“Thank you for letting me know, Angie. Do you know when the funeral will be held? I’d like to come back for it. How is Sienna doing?”
“I don’t know,” Angie’s voice wavered, and I felt like an idiot for asking such a stupid question.
Of course, Sienna would be distraught. I needed to get back to the UK and help her as much as I could. We’d spent a lot of time together when Sienna was a little girl, but I’d left the UK when she was only ten, and the last time I’d seen her was at Nicole and Steve’s wedding. She’d only been eleven. Of course, she was older now, but I couldn’t help picturing her as that little girl, who would be lost without her mother.
“I really think you should come back straight away,” Angie whispered. “There’s no time to waste.”
“Excuse me?” I blinked in confusion. What a strange thing to say. What did she mean by that?
I heard another voice in the background, and Angie muttered, “I’m sorry. I can’t talk now.”
Then the line went dead.
I SAT IN THE SMALL, rickety chair staring at my mobile phone for a long time. How could Nicole be gone? It didn’t seem possible. Maybe the phone call had been a bad dream. Maybe I was still asleep and in the middle of a nightmare.
The throbbing pain in my foot told me otherwise. I was definitely awake.
Functioning on autopilot, I stood up and gingerly slid my feet into a bright green pair of Crocs. Not exactly a winning fashion statement but practical when I needed to go walking outside in the mud. The generator was kept in a separate building next to our accommodation.
It was just next door, but I paused in the doorway, scanning the dark, water-logged ground for snakes. Then stared into the thick bush that surrounded the clearing. I had a torch shoved into my back pocket and pulled it out, shining it toward the trees, looking out for any reflections from the eyes of creatures lurking amongst the towering plants. When I was sure it was safe, I made a run for it, dashing across the clearing, muddy water splattering my legs.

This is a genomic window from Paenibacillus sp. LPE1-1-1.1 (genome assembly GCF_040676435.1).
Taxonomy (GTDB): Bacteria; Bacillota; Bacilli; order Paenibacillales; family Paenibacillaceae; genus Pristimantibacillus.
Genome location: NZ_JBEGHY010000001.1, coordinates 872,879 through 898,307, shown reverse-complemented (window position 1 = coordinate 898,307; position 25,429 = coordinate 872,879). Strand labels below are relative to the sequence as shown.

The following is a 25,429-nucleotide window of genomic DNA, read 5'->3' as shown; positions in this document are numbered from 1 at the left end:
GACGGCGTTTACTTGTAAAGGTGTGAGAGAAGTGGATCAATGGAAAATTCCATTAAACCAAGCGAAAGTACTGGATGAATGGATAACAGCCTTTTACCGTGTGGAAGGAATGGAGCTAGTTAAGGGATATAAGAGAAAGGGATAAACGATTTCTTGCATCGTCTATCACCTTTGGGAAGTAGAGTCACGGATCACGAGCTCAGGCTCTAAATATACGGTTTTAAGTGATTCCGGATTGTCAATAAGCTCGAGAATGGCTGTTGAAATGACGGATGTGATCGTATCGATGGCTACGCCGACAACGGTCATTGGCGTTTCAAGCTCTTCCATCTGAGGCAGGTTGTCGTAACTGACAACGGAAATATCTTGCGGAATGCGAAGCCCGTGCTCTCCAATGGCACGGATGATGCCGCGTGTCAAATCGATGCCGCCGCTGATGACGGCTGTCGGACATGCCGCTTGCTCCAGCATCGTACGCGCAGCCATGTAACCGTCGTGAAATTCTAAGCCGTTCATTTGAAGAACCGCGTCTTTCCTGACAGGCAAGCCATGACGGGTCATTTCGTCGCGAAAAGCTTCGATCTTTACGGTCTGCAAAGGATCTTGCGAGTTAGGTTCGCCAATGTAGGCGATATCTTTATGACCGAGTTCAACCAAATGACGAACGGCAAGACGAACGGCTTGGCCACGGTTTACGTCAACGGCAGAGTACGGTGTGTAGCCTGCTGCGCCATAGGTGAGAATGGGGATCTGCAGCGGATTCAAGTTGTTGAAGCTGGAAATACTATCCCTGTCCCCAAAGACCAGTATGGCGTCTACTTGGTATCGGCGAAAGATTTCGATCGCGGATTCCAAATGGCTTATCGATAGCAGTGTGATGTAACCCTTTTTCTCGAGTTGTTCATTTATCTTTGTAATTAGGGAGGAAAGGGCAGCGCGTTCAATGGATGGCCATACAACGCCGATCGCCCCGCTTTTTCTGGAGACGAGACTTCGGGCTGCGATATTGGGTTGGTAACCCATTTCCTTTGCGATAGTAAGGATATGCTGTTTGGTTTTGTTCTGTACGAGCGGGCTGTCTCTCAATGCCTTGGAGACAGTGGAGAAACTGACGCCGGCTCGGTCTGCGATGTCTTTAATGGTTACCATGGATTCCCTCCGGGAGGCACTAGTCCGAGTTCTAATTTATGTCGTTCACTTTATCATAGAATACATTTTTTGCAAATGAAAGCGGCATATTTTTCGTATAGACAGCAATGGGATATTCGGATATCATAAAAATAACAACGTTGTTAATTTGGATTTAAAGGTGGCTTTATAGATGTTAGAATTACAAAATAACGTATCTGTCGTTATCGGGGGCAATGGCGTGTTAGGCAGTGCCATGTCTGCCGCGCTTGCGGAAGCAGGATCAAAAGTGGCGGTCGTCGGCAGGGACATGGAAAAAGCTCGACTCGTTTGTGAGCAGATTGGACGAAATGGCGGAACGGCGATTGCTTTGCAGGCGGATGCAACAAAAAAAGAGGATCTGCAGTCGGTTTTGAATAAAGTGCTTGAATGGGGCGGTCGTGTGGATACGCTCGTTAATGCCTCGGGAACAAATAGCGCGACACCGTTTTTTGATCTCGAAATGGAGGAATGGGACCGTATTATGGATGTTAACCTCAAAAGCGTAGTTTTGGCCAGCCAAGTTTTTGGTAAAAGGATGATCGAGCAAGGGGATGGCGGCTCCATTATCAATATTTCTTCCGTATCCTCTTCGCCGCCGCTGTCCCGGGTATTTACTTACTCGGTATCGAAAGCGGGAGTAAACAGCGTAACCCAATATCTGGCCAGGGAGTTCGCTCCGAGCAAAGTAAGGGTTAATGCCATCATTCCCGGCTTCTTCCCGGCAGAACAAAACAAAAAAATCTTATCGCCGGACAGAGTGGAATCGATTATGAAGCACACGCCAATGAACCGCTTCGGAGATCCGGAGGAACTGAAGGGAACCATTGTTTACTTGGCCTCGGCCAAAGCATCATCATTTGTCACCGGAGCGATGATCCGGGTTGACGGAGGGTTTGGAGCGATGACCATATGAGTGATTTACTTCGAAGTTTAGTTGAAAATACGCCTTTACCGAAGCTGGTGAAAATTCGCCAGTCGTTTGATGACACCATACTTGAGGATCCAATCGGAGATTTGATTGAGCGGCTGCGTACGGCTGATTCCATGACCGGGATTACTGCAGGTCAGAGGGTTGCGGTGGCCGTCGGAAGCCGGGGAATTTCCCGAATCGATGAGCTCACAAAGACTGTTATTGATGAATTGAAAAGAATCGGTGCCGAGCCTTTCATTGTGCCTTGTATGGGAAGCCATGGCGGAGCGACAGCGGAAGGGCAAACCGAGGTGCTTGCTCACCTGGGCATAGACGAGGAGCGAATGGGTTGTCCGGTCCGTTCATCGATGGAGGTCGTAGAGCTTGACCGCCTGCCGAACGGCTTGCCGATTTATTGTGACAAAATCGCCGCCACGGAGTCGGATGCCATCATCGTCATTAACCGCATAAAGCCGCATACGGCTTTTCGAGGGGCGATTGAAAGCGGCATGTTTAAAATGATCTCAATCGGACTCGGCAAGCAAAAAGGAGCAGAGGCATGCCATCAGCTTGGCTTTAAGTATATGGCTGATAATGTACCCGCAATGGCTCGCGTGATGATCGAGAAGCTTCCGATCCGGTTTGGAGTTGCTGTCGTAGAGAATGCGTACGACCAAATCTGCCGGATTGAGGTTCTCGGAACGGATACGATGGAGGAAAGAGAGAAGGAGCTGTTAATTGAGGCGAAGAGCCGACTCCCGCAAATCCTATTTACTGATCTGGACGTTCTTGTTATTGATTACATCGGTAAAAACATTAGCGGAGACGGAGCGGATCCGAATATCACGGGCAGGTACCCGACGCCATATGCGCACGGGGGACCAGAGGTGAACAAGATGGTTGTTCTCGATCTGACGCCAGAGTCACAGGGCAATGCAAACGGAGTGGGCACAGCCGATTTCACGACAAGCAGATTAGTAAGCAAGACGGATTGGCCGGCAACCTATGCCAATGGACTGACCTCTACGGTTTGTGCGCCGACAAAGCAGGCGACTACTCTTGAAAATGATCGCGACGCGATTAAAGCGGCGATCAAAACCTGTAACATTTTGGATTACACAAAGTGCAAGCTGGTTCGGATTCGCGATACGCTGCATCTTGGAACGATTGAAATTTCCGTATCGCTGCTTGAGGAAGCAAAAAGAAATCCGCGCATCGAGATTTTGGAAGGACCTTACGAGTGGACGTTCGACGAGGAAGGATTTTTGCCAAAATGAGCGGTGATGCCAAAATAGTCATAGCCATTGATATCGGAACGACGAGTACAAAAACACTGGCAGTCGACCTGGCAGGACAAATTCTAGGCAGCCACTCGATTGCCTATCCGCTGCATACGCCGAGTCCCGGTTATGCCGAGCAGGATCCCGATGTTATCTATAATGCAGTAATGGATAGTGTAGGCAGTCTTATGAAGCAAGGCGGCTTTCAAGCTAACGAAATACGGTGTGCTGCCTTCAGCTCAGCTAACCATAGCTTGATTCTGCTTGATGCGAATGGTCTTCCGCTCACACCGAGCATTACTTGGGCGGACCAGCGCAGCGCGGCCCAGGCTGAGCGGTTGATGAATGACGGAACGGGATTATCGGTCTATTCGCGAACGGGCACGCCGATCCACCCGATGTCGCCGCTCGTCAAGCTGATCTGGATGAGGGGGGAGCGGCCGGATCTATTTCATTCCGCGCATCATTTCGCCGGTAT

The door was only a few feet away, but by the time I got there, I was soaked through. The rain was incredibly heavy and unrelenting, and I couldn’t wait for the monsoon season to come to an end.
It took me ten minutes to get the generator up and running again, and when I got back to my room and stripped off my soggy nightclothes, I heard Rich’s soft snoring through the thin walls separating our sleeping quarters. When he heard I would be returning to the UK, leaving him in charge tomorrow, he would freak out.
I rubbed my hair dry with a towel and tried to plan how to break the news.
As we were on the edge of the village, we weren’t yet connected to the main electricity supply and had no Internet service. I wanted to get online and check out flights back to the UK, but I didn’t want to venture to the village at this time of night in the dark on my own. We weren’t far from Chimmini Wildlife Reserve, where panthers and tigers roamed. I’d never seen one as they were very elusive, but there had been reports of a panther sighting close to the village last week. They liked to hunt at night, so I wasn’t taking any chances. I’d wait for daybreak and then head over to the village and book my flight.